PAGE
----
part 2 of 2 production bible 1-2

Discussion in 'Production' started by DNBusa, Aug 10, 2009.

  1. DNBusa


    Jul 10, 2009
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    5 kHz

    1. Increase for vocal presence.
    2. Increase low frequency drum attack (foot/toms).
    3. Increase for more "finger sound" on bass.
    4. Increase attack of piano, acoustic guitar and brightness on guitars.
    5. Reduce to make background parts more distant.
    6. Reduce to soften "thin" guitar.

    7 kHz

    1. Increase to add attack on low frequency drums (more metallic sound).
    2. Increase to add attack to percussion instruments.
    3. Increase on dull singer.
    4. Increase for more "finger sound" on acoustic bass.
    5. Reduce to decrease sibilance (the “s”) on vocals.
    6. Increase to add sharpness to synthesizers, rock guitars, acoustic guitar and piano.

    10 kHz

    1. Increase to brighten vocals.
    2. Increase for "light brightness" in acoustic guitar and piano.
    3. Increase for hardness on cymbals.
    4. Reduce to decrease sibilance (the “s”) on vocals.

    15 kHz

    1. Increase to brighten vocals (breath sound).
    2. Increase to brighten cymbals, string instruments and flutes.
    3. Increase to make sampled synthesizer sound more real.

    EQ Applications and Understanding

    Although most equalization is done by ear, it’s helpful to have an idea about which frequencies affect an instrument in order to achieve and particular effect (hence my tables above). Let’s start at the very beginning: what is frequency? Frequency is the wavelength of sound. That is to say, it is the rate at which a sound wave completes a cycle of positive and negative amplitude. The number of cycles that occurs in one full second is the frequency of a sound wave and that is measured in Hertz (Hz). You will also frequently see the term Kilohertz (kHz) used when talking about sound waves; 1 kHz is equal to 1000 Hz.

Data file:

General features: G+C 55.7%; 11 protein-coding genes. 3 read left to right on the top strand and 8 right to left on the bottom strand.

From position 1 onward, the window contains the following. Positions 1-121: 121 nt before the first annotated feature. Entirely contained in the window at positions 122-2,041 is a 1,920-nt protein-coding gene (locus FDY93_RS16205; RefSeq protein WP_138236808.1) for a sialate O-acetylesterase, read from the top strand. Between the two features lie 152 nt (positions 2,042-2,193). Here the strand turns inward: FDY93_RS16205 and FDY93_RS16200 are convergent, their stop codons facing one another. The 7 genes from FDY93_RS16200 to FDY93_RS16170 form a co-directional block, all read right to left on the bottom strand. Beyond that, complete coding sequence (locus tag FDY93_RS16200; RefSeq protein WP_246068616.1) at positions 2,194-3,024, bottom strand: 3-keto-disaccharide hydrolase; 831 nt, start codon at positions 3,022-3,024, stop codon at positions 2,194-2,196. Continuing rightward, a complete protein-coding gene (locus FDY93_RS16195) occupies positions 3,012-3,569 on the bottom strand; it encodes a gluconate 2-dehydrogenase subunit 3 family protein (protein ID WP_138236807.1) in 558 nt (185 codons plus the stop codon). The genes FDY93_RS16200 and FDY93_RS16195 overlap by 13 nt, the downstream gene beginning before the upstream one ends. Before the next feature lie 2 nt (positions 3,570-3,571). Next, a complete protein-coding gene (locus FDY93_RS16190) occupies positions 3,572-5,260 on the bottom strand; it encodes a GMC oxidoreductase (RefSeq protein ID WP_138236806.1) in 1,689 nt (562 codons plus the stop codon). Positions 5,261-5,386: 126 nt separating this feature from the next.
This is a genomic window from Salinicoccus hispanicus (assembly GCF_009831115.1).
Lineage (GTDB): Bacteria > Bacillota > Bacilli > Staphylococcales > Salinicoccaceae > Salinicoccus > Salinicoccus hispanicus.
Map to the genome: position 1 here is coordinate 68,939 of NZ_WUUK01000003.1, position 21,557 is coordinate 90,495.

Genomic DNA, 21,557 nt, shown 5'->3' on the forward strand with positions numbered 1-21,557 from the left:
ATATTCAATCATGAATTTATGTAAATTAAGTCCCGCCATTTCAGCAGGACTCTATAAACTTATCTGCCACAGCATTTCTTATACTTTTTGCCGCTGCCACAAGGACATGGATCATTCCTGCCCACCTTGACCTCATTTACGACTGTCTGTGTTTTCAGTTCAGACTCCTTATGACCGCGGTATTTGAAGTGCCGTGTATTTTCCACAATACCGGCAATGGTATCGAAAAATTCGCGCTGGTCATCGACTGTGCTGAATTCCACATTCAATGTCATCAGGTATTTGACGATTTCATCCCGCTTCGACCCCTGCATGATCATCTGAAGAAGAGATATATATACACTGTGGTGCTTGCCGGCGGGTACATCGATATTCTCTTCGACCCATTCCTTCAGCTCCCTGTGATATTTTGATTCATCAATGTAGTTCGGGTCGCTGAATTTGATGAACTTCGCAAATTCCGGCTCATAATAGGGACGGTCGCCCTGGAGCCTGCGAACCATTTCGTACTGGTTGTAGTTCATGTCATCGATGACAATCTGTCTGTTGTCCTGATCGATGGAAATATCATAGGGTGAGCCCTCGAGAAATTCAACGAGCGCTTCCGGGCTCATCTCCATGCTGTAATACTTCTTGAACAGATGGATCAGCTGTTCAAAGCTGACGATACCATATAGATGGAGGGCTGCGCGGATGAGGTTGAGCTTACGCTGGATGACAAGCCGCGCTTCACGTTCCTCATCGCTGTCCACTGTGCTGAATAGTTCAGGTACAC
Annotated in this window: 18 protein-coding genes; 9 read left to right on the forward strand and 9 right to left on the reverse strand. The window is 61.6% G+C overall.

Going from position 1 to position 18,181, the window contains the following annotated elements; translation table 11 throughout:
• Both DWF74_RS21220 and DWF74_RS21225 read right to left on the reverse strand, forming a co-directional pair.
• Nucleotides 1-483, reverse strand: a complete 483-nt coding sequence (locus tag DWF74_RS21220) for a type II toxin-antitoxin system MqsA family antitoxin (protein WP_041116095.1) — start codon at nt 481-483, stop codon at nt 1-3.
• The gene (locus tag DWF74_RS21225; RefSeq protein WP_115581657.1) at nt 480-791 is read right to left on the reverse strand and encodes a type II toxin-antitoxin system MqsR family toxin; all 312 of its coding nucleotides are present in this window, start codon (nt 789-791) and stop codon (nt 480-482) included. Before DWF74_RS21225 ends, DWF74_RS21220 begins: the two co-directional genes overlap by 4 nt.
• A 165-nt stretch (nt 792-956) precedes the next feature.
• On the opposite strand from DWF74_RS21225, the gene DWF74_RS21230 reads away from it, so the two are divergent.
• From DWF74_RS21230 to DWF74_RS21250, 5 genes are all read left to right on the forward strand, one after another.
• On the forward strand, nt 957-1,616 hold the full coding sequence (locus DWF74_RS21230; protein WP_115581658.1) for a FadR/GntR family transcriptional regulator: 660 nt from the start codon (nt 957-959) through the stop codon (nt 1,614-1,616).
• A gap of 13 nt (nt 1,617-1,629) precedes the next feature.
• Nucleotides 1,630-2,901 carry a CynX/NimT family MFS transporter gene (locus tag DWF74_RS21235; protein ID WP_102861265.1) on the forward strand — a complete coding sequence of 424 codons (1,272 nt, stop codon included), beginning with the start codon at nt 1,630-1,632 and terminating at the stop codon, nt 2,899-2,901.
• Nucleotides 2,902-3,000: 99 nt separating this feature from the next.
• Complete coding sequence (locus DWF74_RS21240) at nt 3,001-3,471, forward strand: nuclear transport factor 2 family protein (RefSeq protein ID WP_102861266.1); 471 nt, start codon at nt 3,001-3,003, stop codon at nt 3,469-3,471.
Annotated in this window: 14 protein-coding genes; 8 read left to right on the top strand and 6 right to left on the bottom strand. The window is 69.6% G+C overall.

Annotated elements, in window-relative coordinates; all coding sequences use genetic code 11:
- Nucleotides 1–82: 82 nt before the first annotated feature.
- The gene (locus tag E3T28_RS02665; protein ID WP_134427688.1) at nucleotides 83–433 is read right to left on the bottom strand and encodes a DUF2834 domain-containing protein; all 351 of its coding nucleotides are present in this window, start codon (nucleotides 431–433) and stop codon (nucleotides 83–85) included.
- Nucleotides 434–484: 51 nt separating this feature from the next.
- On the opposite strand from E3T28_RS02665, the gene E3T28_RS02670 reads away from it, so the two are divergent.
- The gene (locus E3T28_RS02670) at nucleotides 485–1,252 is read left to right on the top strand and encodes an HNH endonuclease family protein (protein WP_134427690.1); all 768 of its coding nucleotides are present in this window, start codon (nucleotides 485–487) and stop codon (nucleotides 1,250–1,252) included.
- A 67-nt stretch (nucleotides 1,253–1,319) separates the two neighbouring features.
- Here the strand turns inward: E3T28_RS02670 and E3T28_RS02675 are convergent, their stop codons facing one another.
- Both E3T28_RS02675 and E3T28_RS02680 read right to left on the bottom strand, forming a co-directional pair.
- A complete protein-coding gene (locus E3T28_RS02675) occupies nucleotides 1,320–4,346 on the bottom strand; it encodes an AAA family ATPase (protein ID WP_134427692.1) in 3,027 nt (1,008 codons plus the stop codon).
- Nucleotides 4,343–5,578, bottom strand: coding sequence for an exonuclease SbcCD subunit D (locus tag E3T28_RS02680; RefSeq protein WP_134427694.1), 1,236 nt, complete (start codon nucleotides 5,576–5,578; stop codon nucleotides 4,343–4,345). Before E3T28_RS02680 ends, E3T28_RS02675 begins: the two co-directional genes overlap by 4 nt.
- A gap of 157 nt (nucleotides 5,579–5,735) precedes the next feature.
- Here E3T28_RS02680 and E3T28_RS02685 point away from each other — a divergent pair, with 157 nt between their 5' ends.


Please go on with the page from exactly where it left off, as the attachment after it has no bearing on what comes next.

When sound waves overlap they combine into a new wave and the frequencies interfere, enhance, and cancel each other. This is where equalization (EQ) comes into play. Equalizers allow you to control the frequencies of sound and thus allow you to shape your music so it sounds better (or worse). It is not enough to just have a bunch of great samples and sounds and throw them together thinking it will sound good. Once sounds overlap they change each other and you must be able to control that change or you end up with a sonic mess. Equalization will allow you to cut and boost certain frequencies within each of your sounds/instruments so that they do not interfere with each other (at least not as much).

    On the whole the audio spectrum can be divided into four frequency bands: LOW (20-200Hz), LOW-MIDDLE (200-1000Hz), HIGH-MIDDLE (1-5kHz), and HIGH (5-20kHz):

    LOW: 20-200 Hz

    This range is often known as the sub bass and is most commonly taken up by the lowest part of the kick drum and bass guitar; although at these frequencies it's almost impossible to determine any pitch. Anything below 40 Hz is not heard at all by human ears but can be felt, especially in the chest. Sub bass is one of the reasons why 12" vinyl became available: low frequencies require wider grooves than high frequencies - without rolling off everything below 50 Hz you couldn't fit a full track onto a 7" vinyl record. However I do NOT recommend applying any form of boost around this area without the use of very high quality studio monitors (not home monitors - there is a vast difference between home near-field and studio far-field monitors costing anywhere between $5,000 and $20,000). Boosting blindly in this area without a valid reference point can and will permanently damage most speakers, even PA systems. You have been warned!